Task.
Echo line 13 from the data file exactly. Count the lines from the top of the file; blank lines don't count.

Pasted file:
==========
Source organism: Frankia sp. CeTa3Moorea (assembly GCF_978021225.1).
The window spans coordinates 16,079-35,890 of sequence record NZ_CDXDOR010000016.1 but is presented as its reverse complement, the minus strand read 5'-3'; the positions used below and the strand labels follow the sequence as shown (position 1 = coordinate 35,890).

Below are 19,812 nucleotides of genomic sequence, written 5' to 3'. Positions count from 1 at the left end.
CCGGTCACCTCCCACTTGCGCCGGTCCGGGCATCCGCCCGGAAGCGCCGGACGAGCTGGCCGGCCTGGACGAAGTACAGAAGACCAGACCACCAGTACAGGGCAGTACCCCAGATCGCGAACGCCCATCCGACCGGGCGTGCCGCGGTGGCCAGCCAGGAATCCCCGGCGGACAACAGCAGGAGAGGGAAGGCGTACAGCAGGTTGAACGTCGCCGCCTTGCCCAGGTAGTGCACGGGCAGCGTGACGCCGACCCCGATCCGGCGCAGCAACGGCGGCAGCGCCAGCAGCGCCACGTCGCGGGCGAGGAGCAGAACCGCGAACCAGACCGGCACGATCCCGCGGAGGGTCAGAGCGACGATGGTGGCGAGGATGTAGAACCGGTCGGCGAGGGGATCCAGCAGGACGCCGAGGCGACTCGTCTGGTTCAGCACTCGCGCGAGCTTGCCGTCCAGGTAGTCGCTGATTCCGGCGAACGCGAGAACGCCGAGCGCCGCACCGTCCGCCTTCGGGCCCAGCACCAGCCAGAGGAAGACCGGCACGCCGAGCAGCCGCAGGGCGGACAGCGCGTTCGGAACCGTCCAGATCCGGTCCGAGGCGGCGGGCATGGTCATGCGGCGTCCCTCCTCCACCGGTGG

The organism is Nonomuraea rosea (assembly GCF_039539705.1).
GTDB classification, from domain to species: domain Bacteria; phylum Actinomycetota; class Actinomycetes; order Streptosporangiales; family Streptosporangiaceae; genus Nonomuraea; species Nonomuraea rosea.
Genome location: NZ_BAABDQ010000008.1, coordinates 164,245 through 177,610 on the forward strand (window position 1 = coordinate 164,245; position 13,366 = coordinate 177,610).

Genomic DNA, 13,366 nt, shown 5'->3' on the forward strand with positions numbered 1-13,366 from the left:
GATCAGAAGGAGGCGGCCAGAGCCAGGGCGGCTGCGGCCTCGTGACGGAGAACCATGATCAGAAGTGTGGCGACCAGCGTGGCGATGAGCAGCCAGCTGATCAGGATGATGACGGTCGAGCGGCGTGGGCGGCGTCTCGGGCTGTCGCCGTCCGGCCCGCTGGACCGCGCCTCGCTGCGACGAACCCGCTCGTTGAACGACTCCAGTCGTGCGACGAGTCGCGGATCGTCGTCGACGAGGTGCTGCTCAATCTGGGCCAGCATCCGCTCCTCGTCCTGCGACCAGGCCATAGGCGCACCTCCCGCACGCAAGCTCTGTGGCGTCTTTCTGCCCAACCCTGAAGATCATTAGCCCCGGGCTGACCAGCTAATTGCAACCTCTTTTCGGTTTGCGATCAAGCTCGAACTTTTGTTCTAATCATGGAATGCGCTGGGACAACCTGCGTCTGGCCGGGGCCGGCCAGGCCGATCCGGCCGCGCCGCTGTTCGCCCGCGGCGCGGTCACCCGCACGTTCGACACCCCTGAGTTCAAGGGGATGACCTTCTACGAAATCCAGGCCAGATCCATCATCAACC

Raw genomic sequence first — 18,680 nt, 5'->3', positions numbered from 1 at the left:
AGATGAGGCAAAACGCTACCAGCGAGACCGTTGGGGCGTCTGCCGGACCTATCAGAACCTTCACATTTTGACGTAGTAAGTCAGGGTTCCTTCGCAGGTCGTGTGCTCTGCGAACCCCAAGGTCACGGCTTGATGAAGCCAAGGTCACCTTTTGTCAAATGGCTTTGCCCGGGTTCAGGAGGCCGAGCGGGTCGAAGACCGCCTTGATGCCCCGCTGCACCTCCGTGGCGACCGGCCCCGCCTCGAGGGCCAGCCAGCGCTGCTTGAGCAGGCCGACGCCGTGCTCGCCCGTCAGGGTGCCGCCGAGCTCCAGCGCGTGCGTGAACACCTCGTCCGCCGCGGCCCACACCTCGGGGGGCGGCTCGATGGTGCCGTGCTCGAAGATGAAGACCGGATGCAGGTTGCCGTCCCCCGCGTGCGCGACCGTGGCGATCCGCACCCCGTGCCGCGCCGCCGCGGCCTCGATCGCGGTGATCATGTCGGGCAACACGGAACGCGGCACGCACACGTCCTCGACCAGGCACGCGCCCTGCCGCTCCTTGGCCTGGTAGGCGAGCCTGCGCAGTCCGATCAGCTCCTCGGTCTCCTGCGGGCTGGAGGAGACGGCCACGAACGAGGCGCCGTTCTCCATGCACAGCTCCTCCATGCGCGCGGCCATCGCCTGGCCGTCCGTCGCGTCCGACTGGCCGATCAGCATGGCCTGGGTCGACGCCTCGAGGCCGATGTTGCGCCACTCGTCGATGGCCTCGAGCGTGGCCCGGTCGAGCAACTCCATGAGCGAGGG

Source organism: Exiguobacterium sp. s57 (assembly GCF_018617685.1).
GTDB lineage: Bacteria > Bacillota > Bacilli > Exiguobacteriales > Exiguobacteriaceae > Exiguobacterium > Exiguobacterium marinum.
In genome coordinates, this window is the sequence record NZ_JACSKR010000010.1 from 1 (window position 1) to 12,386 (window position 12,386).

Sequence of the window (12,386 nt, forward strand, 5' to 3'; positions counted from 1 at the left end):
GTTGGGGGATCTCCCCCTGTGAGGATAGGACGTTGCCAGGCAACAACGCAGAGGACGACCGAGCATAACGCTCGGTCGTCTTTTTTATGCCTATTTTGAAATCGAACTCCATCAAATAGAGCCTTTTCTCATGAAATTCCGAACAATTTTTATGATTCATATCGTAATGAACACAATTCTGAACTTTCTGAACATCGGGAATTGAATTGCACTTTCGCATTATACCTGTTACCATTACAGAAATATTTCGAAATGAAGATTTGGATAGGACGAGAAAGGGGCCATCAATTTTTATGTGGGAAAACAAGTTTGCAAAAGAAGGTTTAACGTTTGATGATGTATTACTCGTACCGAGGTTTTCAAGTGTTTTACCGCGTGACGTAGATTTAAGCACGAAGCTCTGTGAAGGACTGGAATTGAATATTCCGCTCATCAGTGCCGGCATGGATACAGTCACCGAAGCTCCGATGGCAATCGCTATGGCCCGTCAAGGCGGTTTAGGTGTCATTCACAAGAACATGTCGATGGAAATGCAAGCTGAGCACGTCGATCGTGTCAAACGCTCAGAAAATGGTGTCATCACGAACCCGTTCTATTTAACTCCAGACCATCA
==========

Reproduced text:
GTDB lineage: Bacteria > Bacillota > Bacilli > Exiguobacteriales > Exiguobacteriaceae > Exiguobacterium > Exiguobacterium marinum.